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Administration Readies Order to Keep China Out of Wireless Networks

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Blocking only Huawei, according to government officials, would simply result in capital, personnel and know-how shifting to another Chinese company.

In commercial terms, the effect of the executive order on Huawei and ZTE is likely to be small. Large American cellular operators, such as AT&T and Verizon, have been effectively banned from buying from the Chinese vendors since a 2012 congressional report said that they could not be trusted to be free of interference from Beijing. That has left Huawei and ZTE with small, regional wireless operators as the only customers for their network equipment in the United States, despite being a large presence in Europe, Asia and elsewhere.

But the executive order has symbolic value amid the Trump administration’s broad and aggressive campaign to stymie the Chinese telecom equipment makers.

A Huawei spokesman did not immediately respond to a request for comment. Addressing reports of the executive order, a spokeswoman for the Chinese Foreign Ministry, Hua Chunying, said in December, “Despite not having any evidence, certain countries have politicized the normal exchanges and cooperation in science and technology.”

Ms. Hua added, “This actually amounts to shutting their own door to openness, progress and fairness.”

American officials had mulled a broader ban that would also prevent the export of American technology to Huawei and other Chinese telecom companies.

Such a ban could have set back Huawei’s ability to compete for 5G contracts at a critical time. In the next six months, many allies and partners will be deciding what technology to use in their next-generation networks, American officials said.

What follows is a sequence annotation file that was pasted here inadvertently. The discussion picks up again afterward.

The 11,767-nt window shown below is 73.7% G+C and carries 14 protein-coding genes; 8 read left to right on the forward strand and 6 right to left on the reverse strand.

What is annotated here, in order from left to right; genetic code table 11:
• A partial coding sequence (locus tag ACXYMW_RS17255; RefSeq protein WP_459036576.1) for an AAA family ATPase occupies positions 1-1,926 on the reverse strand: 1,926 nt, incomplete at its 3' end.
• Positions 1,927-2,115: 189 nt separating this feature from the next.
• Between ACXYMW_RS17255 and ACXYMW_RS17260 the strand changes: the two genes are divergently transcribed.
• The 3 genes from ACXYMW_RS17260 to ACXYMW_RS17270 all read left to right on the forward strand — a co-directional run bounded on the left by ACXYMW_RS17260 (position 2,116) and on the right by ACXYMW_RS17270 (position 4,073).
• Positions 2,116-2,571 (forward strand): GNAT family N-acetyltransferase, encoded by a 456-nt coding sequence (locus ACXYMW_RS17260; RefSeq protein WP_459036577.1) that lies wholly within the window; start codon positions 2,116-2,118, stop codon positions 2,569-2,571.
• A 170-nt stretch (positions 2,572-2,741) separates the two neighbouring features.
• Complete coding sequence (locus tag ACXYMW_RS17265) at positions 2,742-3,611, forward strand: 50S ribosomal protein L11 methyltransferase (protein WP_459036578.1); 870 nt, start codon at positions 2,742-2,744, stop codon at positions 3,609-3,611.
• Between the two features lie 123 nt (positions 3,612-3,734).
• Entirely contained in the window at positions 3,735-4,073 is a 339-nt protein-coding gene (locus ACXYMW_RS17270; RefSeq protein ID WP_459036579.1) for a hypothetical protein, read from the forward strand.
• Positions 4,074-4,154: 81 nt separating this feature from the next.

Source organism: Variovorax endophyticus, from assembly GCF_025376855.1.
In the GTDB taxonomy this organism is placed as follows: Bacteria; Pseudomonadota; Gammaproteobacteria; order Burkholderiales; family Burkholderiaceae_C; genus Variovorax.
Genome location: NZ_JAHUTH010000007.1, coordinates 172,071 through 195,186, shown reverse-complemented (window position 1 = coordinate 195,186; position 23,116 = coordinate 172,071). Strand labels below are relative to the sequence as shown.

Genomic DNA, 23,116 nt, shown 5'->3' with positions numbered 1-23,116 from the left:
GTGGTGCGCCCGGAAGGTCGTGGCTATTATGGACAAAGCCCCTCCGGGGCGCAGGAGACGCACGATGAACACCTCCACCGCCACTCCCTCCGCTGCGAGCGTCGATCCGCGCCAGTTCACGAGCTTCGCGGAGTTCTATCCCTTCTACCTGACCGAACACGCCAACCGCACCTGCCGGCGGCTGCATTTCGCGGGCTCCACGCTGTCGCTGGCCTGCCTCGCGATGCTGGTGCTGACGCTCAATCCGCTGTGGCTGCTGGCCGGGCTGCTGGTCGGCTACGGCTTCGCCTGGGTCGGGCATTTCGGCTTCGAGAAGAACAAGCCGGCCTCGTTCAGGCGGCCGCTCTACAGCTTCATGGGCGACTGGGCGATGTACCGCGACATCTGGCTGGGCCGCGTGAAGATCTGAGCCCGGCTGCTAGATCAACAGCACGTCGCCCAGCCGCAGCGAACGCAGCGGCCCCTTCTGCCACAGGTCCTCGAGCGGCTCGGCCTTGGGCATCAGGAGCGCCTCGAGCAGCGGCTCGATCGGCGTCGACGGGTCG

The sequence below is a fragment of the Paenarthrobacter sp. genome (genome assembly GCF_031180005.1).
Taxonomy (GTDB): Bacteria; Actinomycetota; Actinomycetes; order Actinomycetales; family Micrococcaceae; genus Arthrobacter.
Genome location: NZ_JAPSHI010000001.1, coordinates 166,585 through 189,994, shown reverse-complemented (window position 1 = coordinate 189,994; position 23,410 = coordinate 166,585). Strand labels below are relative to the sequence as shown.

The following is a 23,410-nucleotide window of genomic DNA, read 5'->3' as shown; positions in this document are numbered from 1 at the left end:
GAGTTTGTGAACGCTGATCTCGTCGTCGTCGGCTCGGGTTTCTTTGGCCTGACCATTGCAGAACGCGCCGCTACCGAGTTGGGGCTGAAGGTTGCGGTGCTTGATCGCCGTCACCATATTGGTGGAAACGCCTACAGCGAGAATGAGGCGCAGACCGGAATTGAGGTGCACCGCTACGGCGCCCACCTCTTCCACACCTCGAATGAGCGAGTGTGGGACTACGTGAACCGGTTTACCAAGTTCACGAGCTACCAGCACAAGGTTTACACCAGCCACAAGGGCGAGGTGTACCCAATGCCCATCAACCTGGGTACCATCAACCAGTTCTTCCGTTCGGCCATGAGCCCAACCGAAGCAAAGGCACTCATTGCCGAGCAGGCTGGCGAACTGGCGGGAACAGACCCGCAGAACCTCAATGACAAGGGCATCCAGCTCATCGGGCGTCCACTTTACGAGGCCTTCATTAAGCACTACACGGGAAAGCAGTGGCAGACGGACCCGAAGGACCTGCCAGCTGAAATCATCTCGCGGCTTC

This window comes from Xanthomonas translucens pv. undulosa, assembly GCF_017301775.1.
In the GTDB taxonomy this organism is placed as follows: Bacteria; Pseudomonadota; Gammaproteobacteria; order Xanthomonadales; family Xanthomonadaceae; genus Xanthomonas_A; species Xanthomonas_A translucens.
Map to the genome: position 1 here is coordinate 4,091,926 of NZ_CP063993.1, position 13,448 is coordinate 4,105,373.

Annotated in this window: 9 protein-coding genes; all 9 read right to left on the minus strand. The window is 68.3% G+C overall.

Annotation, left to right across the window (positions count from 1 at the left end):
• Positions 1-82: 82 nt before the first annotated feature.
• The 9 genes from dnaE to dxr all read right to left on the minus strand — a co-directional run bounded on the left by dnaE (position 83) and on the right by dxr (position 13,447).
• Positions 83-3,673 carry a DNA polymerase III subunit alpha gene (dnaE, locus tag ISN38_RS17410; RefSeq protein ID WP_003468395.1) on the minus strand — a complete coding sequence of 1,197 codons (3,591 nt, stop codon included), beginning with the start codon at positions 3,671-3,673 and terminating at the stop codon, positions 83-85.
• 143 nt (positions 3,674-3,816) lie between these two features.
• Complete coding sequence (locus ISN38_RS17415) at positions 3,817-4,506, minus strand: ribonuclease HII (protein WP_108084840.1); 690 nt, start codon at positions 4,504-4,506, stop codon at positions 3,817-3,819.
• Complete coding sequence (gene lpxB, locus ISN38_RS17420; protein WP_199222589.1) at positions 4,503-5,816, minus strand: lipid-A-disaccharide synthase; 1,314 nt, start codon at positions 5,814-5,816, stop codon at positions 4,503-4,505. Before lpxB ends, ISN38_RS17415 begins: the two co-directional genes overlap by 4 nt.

But the White House rejected the export ban, officials said, believing that it would hurt American companies who depend on sales to Chinese companies, threaten high-paying jobs and simply force Huawei and other companies to make their own competing components on a faster timetable.

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More groups join in support of women in STEM program at Carleton

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OTTAWA — Major companies and government partners are lending their support to Carleton University’s newly established Women in Engineering and Information Technology Program.

The list of supporters includes Mississauga-based construction company EllisDon.

The latest to announce their support for the program also include BlackBerry QNX, CIRA (Canadian Internet Registration Authority), Ericsson, Nokia, Solace, Trend Micro, the Canadian Nuclear Safety Commission, CGI, Gastops, Leonardo DRS, Lockheed Martin Canada, Amdocs and Ross.

The program is officially set to launch this September.

It is being led by Carleton’s Faculty of Engineering and Design with the goal of establishing meaningful partnerships in support of women in STEM.  

The program will host events for women students to build relationships with industry and government partners, create mentorship opportunities, as well as establish a special fund to support allies at Carleton in meeting equity, diversity and inclusion goals.